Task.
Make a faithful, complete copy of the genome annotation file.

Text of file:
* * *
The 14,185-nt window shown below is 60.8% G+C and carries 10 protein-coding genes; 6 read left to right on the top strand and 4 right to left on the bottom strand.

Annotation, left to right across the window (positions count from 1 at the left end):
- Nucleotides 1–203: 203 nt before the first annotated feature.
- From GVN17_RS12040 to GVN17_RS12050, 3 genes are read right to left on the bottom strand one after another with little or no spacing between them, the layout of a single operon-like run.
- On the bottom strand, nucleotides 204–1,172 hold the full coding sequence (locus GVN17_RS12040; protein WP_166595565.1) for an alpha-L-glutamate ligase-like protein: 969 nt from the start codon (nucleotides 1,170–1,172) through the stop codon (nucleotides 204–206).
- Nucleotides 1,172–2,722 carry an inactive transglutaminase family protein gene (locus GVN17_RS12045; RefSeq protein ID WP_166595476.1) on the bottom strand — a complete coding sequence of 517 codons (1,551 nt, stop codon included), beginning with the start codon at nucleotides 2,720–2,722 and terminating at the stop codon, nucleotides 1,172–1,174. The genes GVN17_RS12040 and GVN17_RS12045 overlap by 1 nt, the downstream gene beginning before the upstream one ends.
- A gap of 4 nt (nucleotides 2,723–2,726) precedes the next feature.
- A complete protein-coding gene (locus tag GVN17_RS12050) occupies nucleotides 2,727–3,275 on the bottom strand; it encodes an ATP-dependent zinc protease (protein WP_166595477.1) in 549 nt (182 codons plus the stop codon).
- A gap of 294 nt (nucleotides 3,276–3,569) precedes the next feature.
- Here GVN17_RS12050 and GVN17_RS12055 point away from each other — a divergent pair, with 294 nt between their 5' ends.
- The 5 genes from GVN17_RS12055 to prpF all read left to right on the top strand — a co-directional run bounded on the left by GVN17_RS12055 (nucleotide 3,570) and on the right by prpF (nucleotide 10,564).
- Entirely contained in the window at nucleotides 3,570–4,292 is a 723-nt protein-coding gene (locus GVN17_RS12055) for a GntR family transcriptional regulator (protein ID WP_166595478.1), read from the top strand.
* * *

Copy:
The 14,185-nt window shown below is 60.8% G+C and carries 10 protein-coding genes; 6 read left to right on the top strand and 4 right to left on the bottom strand.

Annotation, left to right across the window (positions count from 1 at the left end):
- Nucleotides 1–203: 203 nt before the first annotated feature.
- From GVN17_RS12040 to GVN17_RS12050, 3 genes are read right to left on the bottom strand one after another with little or no spacing between them, the layout of a single operon-like run.
- On the bottom strand, nucleotides 204–1,172 hold the full coding sequence (locus GVN17_RS12040; protein WP_166595565.1) for an alpha-L-glutamate ligase-like protein: 969 nt from the start codon (nucleotides 1,170–1,172) through the stop codon (nucleotides 204–206).
- Nucleotides 1,172–2,722 carry an inactive transglutaminase family protein gene (locus GVN17_RS12045; RefSeq protein ID WP_166595476.1) on the bottom strand — a complete coding sequence of 517 codons (1,551 nt, stop codon included), beginning with the start codon at nucleotides 2,720–2,722 and terminating at the stop codon, nucleotides 1,172–1,174. The genes GVN17_RS12040 and GVN17_RS12045 overlap by 1 nt, the downstream gene beginning before the upstream one ends.
- A gap of 4 nt (nucleotides 2,723–2,726) precedes the next feature.
- A complete protein-coding gene (locus tag GVN17_RS12050) occupies nucleotides 2,727–3,275 on the bottom strand; it encodes an ATP-dependent zinc protease (protein WP_166595477.1) in 549 nt (182 codons plus the stop codon).
- A gap of 294 nt (nucleotides 3,276–3,569) precedes the next feature.
- Here GVN17_RS12050 and GVN17_RS12055 point away from each other — a divergent pair, with 294 nt between their 5' ends.
- The 5 genes from GVN17_RS12055 to prpF all read left to right on the top strand — a co-directional run bounded on the left by GVN17_RS12055 (nucleotide 3,570) and on the right by prpF (nucleotide 10,564).
- Entirely contained in the window at nucleotides 3,570–4,292 is a 723-nt protein-coding gene (locus GVN17_RS12055) for a GntR family transcriptional regulator (protein ID WP_166595478.1), read from the top strand.